Here’s a SHOUT OUT to an author friend who learned how to maximize promotion for her book “in her own back yard” so to speak. Good job, Cathy!
Can Mini-Marketing Move Mountains?
Guest Blog Cathy D. Dudley, Author of TODDLER THEOLOGY - Childlike Faith for Everyone
I've only written one book. Getting it into readers’ hands seemed impossible, like trying to move a mountain. But since I self-published my book in 2012, I’ve learned there are many little things you can do in marketing, promoting and selling your book. It’s a journey with no end, however. Ask God's help. You’re going to need it.
I took my first small step in 2012 by boldly asking our two local newspapers to announce the publication of my book. Both interviews were extremely complimentary. As a result, a nearby community church invited me to come and speak. I was also welcomed to bring copies of Toddler Theology for a book signing afterward. All of this was encouraging … but scary too. It was my first exciting step toward moving that marketing mountain.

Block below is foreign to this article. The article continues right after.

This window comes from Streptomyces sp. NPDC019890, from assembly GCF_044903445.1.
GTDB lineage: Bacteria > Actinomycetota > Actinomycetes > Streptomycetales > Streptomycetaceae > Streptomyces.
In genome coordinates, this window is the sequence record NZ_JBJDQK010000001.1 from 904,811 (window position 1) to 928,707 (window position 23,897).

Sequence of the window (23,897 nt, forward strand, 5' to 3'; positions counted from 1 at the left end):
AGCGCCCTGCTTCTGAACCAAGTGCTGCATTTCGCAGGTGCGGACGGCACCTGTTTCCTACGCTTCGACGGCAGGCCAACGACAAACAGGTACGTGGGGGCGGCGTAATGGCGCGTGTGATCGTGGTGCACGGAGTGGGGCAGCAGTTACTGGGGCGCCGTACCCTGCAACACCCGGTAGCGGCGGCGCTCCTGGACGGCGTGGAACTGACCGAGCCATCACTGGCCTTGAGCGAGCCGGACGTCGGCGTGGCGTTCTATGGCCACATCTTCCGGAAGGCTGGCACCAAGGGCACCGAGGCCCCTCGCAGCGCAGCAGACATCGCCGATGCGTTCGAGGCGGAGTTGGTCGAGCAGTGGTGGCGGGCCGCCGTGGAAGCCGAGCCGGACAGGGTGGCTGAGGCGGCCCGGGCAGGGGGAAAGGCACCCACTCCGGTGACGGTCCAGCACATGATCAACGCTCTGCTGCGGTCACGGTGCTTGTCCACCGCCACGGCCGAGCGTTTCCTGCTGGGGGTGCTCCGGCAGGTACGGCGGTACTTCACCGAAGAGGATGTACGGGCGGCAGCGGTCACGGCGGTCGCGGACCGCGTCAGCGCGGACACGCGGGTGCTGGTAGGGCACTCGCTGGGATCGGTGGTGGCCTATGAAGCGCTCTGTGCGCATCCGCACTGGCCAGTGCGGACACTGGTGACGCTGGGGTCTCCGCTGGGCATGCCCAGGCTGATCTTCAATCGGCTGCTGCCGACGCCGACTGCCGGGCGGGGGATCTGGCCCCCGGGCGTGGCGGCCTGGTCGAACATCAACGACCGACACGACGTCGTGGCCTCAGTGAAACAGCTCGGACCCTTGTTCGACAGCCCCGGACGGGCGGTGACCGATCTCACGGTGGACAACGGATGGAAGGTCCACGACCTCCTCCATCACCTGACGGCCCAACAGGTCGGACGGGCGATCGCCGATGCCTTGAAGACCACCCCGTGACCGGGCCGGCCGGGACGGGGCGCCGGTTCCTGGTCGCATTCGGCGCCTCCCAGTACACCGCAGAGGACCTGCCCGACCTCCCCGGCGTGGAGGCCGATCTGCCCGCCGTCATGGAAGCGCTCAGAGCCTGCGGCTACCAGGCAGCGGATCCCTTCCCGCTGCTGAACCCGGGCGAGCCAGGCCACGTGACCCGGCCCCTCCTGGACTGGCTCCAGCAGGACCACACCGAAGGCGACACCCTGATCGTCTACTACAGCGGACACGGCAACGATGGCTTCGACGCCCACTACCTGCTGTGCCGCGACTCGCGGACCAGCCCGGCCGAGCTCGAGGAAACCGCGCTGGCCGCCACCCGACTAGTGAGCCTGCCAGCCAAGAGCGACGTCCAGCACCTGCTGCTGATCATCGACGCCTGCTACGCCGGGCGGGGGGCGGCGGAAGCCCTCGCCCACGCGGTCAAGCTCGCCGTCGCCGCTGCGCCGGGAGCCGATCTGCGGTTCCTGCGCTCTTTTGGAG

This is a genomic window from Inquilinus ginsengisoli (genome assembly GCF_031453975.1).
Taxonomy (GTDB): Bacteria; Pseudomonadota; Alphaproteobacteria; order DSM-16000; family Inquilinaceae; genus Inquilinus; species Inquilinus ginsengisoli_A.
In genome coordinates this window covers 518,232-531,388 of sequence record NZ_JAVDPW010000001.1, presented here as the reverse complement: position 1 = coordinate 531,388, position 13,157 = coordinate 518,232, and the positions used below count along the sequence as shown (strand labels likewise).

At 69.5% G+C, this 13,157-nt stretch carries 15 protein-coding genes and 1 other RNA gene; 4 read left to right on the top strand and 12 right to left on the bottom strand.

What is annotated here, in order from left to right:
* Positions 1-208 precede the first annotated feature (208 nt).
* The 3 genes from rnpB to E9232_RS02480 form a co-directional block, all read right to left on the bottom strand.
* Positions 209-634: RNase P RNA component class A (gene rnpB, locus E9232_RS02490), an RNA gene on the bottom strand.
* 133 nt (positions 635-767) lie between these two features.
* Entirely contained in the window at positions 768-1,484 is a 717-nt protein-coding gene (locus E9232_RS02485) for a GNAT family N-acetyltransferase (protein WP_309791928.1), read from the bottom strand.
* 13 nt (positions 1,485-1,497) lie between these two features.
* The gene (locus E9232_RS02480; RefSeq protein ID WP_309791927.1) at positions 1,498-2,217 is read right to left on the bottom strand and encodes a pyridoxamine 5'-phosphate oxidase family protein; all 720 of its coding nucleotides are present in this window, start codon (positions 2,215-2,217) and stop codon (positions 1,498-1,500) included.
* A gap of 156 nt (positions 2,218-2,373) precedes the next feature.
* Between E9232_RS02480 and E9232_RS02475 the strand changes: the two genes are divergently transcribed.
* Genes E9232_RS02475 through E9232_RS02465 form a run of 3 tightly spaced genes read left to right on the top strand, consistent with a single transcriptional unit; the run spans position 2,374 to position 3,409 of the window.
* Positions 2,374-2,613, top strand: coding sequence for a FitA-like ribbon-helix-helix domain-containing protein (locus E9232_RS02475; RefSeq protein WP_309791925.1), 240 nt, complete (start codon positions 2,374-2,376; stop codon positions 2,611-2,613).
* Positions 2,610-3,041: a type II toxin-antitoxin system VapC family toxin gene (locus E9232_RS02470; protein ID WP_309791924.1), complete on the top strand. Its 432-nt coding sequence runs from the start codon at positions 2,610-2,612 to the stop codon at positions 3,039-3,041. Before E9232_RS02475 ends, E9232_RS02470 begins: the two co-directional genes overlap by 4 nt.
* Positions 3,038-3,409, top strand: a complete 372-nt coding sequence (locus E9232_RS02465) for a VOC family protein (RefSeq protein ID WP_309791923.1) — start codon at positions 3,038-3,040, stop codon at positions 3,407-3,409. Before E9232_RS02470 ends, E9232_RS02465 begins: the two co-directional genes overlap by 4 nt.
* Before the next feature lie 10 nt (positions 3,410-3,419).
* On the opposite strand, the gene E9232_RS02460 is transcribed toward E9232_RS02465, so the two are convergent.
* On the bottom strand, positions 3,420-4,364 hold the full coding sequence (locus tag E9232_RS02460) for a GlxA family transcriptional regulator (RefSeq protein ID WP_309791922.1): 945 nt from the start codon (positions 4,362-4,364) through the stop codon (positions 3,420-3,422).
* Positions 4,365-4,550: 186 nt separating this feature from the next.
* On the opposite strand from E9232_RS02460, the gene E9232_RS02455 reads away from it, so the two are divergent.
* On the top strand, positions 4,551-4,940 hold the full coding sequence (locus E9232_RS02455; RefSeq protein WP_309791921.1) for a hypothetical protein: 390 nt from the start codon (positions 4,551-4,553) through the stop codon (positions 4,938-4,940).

You need to know before you write who the target audience is for your book. I wrote a Christian book for children and their families, so I’m constantly looklng for opportunities to invite myself to speak at churches, preschools, Christian academies, and civic organizations. Once a date is set, I tweak the presentation for that group. Payment hasn't been important—getting my books out where people can read them is. The exposure and book signings are their own priceless reward.
For visibility, I approached “mom and pop stores” in our area to take a half-dozen or so copies on consignment with flexible discount percentages and display them. I’m 68 and have known most of the store owners for years. I go in person, optimistically, books in hand. Eventually, I made arrangements with seven stores … some outside my immediate area. These are not the big brick-and-mortar name bookstores, but I'm thankful to God for them all and for the gracious way I have been received.